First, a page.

A Eastern write expressed, "Seek, listen to and feel for the eternal Spirit. Something similar is in the bible.
Jesus stated two times, one time in the beginning and one time near the end of his ministry. Addressing his diciples and follwers, he stated. "You do not know". Again on the cross, "Forgive them Father, for they do not know".
Here is a small test for anyone seeking. Defind "Nothing" without the word "Something" or any other word that could be considered an oppisite of nothing. Good luck. You can be successful by listening and feeling. Good luck.
Posted by: Jay Brown | August 18, 2009 at 02:01 PM
You are full of it. You are the one who knows nothing. You just haven't got a clue.
You first need to walk the walk... and then you will have the understanding and the right to talk the talk.
Posted by: tAo | August 18, 2009 at 02:51 PM
All I know is life is short! So, enjoy what each moment can bring.
Honor the Sacred in the seemingly mundane affairs in life and surf each Sunday for as long as you can!!
Posted by: Bob | August 18, 2009 at 03:56 PM
To Church of the Churchless readers and commenters:
The following quotes are taken from Part One of the book The Guru Papers, and are deemed by ex-followers of spiritual guru cults to be strikingly accurate in describing the dynamics of these cult gurus.
I especially recommmend that the believers and guru cultists who frequent this blog to please give these excerpts some serious consideration:
Excerpts are from:
The Guru Papers: Masks of Authoritarian Power
by Joel Kramer and Diana Alstad
“If an authority not only expects to be obeyed without
question, but either punishes or refuses to deal with those who
do not, that authority is authoritarian.” (p.15)
“Gurus can arouse intense emotions as there is extraordinary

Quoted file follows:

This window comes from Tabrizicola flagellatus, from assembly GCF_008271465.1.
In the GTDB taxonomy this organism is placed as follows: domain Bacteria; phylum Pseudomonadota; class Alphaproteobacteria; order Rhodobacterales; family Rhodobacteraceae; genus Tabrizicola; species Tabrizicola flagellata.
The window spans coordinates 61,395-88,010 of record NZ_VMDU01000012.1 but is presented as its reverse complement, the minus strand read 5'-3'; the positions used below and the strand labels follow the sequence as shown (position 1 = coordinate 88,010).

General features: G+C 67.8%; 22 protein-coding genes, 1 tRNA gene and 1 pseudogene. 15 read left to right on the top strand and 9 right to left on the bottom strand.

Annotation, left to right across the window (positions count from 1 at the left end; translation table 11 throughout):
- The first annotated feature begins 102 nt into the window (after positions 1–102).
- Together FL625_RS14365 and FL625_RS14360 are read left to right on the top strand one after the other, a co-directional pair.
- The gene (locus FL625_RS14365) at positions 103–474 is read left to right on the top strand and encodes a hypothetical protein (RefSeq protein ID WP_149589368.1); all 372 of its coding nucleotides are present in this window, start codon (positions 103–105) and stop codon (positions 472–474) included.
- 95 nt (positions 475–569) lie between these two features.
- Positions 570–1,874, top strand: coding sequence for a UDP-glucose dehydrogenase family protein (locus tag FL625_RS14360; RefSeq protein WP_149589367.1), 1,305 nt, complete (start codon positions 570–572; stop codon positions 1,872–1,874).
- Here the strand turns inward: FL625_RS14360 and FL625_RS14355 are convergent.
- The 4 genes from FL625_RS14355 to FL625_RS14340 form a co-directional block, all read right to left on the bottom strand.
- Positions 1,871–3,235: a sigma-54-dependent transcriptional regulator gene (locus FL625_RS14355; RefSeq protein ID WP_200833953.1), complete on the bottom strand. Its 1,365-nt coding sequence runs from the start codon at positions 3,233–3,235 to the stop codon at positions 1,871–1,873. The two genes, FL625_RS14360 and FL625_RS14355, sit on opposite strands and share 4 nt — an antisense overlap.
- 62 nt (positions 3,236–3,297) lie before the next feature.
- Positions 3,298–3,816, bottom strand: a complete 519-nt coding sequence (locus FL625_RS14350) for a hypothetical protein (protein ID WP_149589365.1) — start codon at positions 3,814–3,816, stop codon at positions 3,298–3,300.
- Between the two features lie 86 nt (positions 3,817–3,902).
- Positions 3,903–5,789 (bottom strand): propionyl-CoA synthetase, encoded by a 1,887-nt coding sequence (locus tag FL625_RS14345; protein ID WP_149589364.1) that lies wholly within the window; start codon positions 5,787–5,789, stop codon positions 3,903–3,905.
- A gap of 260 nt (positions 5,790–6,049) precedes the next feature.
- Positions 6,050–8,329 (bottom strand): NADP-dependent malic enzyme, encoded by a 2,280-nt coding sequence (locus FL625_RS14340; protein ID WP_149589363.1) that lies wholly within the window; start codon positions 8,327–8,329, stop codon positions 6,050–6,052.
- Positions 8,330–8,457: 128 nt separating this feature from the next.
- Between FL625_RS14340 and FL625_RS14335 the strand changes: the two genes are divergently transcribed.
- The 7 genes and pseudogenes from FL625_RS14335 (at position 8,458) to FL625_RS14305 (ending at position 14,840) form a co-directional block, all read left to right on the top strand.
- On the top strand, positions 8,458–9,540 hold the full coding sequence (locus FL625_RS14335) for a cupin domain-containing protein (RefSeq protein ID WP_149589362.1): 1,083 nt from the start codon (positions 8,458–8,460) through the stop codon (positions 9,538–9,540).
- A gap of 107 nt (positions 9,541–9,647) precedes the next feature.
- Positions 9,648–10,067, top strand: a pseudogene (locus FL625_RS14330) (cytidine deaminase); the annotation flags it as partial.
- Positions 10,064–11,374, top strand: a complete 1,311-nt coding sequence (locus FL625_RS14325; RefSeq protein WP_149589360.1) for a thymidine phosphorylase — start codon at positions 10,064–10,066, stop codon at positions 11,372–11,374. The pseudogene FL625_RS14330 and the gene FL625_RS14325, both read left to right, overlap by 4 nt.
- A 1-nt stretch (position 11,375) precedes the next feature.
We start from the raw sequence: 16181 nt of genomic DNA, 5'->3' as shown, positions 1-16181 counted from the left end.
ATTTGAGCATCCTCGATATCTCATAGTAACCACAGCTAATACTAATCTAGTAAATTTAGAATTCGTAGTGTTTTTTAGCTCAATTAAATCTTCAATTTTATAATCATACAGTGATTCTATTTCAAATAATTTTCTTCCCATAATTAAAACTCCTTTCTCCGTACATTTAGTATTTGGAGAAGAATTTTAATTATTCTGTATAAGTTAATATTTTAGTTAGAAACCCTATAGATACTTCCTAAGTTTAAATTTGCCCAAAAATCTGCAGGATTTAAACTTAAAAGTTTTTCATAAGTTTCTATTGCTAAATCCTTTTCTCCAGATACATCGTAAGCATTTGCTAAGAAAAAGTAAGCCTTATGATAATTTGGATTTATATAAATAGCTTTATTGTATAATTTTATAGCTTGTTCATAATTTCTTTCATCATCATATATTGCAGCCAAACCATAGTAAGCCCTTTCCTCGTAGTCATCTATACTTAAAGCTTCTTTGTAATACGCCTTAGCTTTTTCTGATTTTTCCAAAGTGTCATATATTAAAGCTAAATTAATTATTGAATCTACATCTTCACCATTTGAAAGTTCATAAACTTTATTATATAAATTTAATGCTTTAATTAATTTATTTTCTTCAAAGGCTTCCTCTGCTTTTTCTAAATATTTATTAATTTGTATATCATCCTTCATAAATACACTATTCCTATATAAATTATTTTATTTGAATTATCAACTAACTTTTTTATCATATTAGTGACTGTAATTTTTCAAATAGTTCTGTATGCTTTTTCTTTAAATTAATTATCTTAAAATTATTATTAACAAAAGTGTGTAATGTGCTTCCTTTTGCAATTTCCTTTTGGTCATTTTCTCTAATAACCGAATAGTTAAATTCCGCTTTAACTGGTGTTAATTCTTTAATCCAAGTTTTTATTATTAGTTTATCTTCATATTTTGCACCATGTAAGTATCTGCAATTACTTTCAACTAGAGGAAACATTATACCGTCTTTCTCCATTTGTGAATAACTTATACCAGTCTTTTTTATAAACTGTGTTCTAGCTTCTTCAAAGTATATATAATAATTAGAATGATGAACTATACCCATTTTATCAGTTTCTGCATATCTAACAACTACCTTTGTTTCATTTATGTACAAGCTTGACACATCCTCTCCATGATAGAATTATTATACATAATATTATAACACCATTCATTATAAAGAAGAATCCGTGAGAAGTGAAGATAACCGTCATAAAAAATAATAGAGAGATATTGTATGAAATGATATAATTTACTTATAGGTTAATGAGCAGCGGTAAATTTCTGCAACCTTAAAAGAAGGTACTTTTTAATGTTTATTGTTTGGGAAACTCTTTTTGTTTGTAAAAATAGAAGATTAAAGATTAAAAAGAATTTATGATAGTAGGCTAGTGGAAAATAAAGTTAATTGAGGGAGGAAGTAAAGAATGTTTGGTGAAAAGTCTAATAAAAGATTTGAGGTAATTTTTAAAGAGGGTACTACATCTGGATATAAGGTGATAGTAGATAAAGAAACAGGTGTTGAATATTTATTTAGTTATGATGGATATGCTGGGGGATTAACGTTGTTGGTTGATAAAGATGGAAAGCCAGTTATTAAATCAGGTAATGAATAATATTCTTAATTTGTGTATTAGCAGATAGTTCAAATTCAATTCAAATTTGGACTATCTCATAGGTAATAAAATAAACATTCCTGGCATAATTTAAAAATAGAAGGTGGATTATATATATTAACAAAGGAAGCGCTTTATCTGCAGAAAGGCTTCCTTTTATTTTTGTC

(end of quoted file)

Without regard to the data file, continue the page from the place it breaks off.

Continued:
passion in surrendering to what one perceives as a living God.”
“In spiritual realms fear and desire can become
as extreme as they get.. When a living person becomes the focus
of such emotions, the possibility of manipulation is correspondingly
“In the East a guru is more than a teacher. He is a doorway
that supposedly allows one to enter into a more profound relationship
with the spiritual. A necessary step becomes acknowledging the
gurus specialness and mastery over that which one wishes
to attain. The message is that to be a really serious student,
spiritual realization must be the primary concern. Therefore,
one’s relationship with the guru must, in time, become one’s
prime emotional bond, with all others viewed as secondary. In
fact, typically other relationships are pejoratively referred
to as attachments.(p..49)
“So although most gurus preach detachment, disciples become
attached to having the guru as their center, whereas the guru
becomes attached to having the power of being others center.”
“The ways people deny and justify are similar: Since
supposedly no one who is not enlightened can truly understand
the motives of one who is, any criticism can be discounted as
a limited perspective. Also, any behavior on the part of the guru,
no matter how base, can be imputed to be some secret teaching
or message that needs deciphering.”
By holding gurus as perfect and thus beyond ordinary explanations,